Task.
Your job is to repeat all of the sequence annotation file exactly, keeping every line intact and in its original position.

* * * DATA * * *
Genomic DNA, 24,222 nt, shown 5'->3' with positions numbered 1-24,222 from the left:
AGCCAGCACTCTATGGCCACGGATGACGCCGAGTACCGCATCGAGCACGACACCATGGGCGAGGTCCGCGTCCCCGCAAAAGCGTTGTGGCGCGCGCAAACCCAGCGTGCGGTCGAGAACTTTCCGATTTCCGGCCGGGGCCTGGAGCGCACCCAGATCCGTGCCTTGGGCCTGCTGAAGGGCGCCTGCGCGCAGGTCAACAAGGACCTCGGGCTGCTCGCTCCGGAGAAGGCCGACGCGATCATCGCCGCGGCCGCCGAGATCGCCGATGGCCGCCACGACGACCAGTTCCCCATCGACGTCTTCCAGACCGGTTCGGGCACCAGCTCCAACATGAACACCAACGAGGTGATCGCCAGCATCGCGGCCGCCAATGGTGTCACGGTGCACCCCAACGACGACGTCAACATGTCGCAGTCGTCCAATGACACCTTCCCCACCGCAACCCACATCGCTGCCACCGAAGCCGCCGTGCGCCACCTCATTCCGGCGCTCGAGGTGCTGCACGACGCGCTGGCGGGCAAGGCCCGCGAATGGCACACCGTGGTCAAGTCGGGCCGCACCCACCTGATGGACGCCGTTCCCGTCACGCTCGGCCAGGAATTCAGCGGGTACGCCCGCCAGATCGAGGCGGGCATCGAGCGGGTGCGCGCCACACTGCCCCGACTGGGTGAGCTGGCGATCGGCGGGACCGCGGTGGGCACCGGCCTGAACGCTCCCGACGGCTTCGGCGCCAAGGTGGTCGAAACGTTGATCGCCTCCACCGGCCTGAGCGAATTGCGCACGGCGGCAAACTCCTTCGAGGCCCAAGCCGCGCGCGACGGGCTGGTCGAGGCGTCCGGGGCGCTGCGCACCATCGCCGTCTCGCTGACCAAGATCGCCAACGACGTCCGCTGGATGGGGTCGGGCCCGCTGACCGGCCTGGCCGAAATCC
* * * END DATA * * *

Genomic DNA, 24,222 nt, shown 5'->3' with positions numbered 1-24,222 from the left:
AGCCAGCACTCTATGGCCACGGATGACGCCGAGTACCGCATCGAGCACGACACCATGGGCGAGGTCCGCGTCCCCGCAAAAGCGTTGTGGCGCGCGCAAACCCAGCGTGCGGTCGAGAACTTTCCGATTTCCGGCCGGGGCCTGGAGCGCACCCAGATCCGTGCCTTGGGCCTGCTGAAGGGCGCCTGCGCGCAGGTCAACAAGGACCTCGGGCTGCTCGCTCCGGAGAAGGCCGACGCGATCATCGCCGCGGCCGCCGAGATCGCCGATGGCCGCCACGACGACCAGTTCCCCATCGACGTCTTCCAGACCGGTTCGGGCACCAGCTCCAACATGAACACCAACGAGGTGATCGCCAGCATCGCGGCCGCCAATGGTGTCACGGTGCACCCCAACGACGACGTCAACATGTCGCAGTCGTCCAATGACACCTTCCCCACCGCAACCCACATCGCTGCCACCGAAGCCGCCGTGCGCCACCTCATTCCGGCGCTCGAGGTGCTGCACGACGCGCTGGCGGGCAAGGCCCGCGAATGGCACACCGTGGTCAAGTCGGGCCGCACCCACCTGATGGACGCCGTTCCCGTCACGCTCGGCCAGGAATTCAGCGGGTACGCCCGCCAGATCGAGGCGGGCATCGAGCGGGTGCGCGCCACACTGCCCCGACTGGGTGAGCTGGCGATCGGCGGGACCGCGGTGGGCACCGGCCTGAACGCTCCCGACGGCTTCGGCGCCAAGGTGGTCGAAACGTTGATCGCCTCCACCGGCCTGAGCGAATTGCGCACGGCGGCAAACTCCTTCGAGGCCCAAGCCGCGCGCGACGGGCTGGTCGAGGCGTCCGGGGCGCTGCGCACCATCGCCGTCTCGCTGACCAAGATCGCCAACGACGTCCGCTGGATGGGGTCGGGCCCGCTGACCGGCCTGGCCGAAATCC